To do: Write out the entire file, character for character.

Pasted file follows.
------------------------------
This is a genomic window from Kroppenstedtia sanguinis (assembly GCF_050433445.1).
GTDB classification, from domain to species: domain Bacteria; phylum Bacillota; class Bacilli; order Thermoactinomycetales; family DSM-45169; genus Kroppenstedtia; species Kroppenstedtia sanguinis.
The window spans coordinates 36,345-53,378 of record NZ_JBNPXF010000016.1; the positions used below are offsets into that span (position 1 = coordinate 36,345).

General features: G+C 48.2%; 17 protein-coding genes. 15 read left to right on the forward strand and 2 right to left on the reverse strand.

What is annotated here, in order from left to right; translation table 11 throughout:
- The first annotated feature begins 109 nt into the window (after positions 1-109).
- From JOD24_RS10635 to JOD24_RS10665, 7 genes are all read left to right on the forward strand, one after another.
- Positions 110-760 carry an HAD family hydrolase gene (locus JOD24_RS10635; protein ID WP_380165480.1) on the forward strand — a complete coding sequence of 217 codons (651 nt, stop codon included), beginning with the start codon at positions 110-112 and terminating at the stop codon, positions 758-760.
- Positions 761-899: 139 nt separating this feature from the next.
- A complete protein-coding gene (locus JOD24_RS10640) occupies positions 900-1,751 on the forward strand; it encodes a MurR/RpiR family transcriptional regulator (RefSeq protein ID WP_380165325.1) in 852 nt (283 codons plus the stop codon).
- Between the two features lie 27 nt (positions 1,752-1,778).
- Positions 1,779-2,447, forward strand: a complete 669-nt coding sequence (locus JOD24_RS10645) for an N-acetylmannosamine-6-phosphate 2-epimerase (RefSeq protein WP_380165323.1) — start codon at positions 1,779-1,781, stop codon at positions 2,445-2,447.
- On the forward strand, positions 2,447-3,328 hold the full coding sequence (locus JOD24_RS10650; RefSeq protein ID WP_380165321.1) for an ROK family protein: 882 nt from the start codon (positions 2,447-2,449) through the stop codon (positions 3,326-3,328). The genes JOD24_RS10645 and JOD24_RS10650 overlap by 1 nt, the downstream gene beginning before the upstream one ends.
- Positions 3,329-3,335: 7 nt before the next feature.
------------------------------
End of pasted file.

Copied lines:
This is a genomic window from Kroppenstedtia sanguinis (assembly GCF_050433445.1).
GTDB classification, from domain to species: domain Bacteria; phylum Bacillota; class Bacilli; order Thermoactinomycetales; family DSM-45169; genus Kroppenstedtia; species Kroppenstedtia sanguinis.
The window spans coordinates 36,345-53,378 of record NZ_JBNPXF010000016.1; the positions used below are offsets into that span (position 1 = coordinate 36,345).

General features: G+C 48.2%; 17 protein-coding genes. 15 read left to right on the forward strand and 2 right to left on the reverse strand.

What is annotated here, in order from left to right; translation table 11 throughout:
- The first annotated feature begins 109 nt into the window (after positions 1-109).
- From JOD24_RS10635 to JOD24_RS10665, 7 genes are all read left to right on the forward strand, one after another.
- Positions 110-760 carry an HAD family hydrolase gene (locus JOD24_RS10635; protein ID WP_380165480.1) on the forward strand — a complete coding sequence of 217 codons (651 nt, stop codon included), beginning with the start codon at positions 110-112 and terminating at the stop codon, positions 758-760.
- Positions 761-899: 139 nt separating this feature from the next.
- A complete protein-coding gene (locus JOD24_RS10640) occupies positions 900-1,751 on the forward strand; it encodes a MurR/RpiR family transcriptional regulator (RefSeq protein ID WP_380165325.1) in 852 nt (283 codons plus the stop codon).
- Between the two features lie 27 nt (positions 1,752-1,778).
- Positions 1,779-2,447, forward strand: a complete 669-nt coding sequence (locus JOD24_RS10645) for an N-acetylmannosamine-6-phosphate 2-epimerase (RefSeq protein WP_380165323.1) — start codon at positions 1,779-1,781, stop codon at positions 2,445-2,447.
- On the forward strand, positions 2,447-3,328 hold the full coding sequence (locus JOD24_RS10650; RefSeq protein ID WP_380165321.1) for an ROK family protein: 882 nt from the start codon (positions 2,447-2,449) through the stop codon (positions 3,326-3,328). The genes JOD24_RS10645 and JOD24_RS10650 overlap by 1 nt, the downstream gene beginning before the upstream one ends.
- Positions 3,329-3,335: 7 nt before the next feature.